All the makings of an industrial clothes rack
I have wanted a walk in closet for forever. A walk in closet and a ginormous bathtub. Now I have both! Well, I have a clothes rack and bathtub couch -- but you've gotta start somewhere. Because we already have a guest room, we decided to turn our study into a closet. This is necessary because we're trying to keep our bedroom as minimal as possible, and as anyone who knows me will tell you, my clothes are always
So our first project, other than the
, was building a clothes rack. I wanted one with an industrial feel, like
but without the $725 price tag. I've never built anything before, but my boyfriend spent the past few years traveling the world building cable parks, so he's good at that kind of thing. I've also never been into design or interior decorating, as most of my furniture has either been castoffs from my parents or from Ikea, but Joerg is insanely particularly about everything. So my main contribution to this project was getting bored and whiny when it took three hours to get all the pieces in Lowes, and taking photos. I also drilled holes in things and spray painted our clothes rack's golden feet!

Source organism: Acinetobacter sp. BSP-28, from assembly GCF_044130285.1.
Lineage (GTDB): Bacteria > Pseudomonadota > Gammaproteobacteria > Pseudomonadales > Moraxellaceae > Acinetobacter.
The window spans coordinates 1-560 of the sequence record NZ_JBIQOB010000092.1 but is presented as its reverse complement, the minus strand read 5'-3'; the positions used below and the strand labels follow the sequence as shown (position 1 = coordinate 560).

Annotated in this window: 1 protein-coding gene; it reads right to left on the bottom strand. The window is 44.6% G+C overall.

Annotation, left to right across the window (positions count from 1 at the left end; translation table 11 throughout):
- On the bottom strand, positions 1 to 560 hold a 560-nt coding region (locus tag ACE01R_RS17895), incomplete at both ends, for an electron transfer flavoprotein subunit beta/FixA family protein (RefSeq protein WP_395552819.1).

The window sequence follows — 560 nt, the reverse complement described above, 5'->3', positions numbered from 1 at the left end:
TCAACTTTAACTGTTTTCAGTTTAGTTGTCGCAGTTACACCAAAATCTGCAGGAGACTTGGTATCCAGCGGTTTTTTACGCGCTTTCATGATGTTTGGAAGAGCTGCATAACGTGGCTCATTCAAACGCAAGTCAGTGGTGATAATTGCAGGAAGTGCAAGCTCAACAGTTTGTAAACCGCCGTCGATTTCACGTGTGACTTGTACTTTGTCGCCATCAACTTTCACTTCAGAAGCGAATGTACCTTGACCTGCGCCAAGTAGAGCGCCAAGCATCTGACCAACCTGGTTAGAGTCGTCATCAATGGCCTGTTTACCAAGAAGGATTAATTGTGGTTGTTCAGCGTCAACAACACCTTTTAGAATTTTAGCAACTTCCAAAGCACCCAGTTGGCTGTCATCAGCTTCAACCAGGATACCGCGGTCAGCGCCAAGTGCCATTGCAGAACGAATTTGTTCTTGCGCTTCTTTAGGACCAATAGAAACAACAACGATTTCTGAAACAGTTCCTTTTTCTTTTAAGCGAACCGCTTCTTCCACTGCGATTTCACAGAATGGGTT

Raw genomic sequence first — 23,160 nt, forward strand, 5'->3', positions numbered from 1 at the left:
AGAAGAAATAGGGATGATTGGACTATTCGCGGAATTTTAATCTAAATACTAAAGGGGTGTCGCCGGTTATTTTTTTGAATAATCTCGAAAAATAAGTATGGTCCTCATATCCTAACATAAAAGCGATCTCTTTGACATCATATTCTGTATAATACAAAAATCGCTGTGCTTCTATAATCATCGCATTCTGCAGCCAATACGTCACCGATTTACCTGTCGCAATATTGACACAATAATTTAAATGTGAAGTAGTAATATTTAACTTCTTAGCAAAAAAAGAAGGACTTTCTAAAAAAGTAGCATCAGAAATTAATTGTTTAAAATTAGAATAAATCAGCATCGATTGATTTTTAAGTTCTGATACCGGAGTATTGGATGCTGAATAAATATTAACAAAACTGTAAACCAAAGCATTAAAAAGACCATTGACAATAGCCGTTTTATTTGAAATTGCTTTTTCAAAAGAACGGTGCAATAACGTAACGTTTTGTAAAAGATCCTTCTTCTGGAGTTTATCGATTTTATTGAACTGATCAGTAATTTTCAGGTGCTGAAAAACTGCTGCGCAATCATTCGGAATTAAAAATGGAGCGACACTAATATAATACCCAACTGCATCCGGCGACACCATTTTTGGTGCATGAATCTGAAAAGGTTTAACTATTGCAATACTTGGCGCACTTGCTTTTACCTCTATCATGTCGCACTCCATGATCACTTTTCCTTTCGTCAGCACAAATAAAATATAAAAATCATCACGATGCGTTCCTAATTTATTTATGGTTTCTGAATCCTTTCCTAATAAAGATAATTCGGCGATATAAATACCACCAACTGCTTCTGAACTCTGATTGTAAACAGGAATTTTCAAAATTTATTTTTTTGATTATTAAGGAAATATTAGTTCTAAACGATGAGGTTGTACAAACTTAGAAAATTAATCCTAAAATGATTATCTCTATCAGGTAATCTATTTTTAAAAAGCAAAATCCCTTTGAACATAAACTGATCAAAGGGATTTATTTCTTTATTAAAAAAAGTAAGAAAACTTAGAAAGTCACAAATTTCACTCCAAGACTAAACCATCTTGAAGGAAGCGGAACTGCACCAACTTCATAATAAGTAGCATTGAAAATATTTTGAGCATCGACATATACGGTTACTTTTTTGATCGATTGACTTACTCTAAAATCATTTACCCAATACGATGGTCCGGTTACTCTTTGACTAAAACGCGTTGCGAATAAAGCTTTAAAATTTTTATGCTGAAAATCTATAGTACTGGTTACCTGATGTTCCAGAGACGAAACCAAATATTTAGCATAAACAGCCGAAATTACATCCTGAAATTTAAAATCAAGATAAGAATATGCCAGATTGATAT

The frame was fairly simple to make. We just bought five cast iron pipes and had them recut and threaded to the right size, and then they screw into those thingamabobs that go on the corners (can you tell I really know what I'm talking about?). The feet were the hard part. We wanted to make our clothes rack as stable as possible, as it fits into the corner of the room and is triangular, so we had to make steel plate feet for each of the three standing poles. Cutting through steel is no joke.
Here's Joerg doing all the hard work (might I add that he was cutting this WITHOUT safety goggles on until I came along! I was also on safety patrol for this project):
He's working in our landlord's workshop under our apartment, which is awesome. Once Joerg had cut each of the feet, I drilled the holes (drilling holes into steel ain't easy either) and attached the round things which the poles would screw into. Then, I spray painted them to match our bathtub feet. Voila:
And then I spray painted them again right after this photo was taken because my fingerprints were all over them!
Finally, we took everything upstairs and screwed it all together. We promptly found out it still wasn't secure enough, and Joerg had to take one of the joints to get welded. BUT then it was finally done!
Isn't it beautiful? It cost around $150 for us to make, once we had bought all the drill bits, bolts and spray paint etc. And it was fun. I'm starting a new series, "Scenes From Apartment B", to document our projects...so hopefully you guys are into that sort of thing. Next week, we will hopefully have completed our bathtub couch!
Also, DIY is a dirty business. My fingernails are still gold, the spray paint gave me raging headache, and here's what we looked like by the end of the day:
Do you guys make things?
(Also, feel free to shower my first DIY baby in compliments.)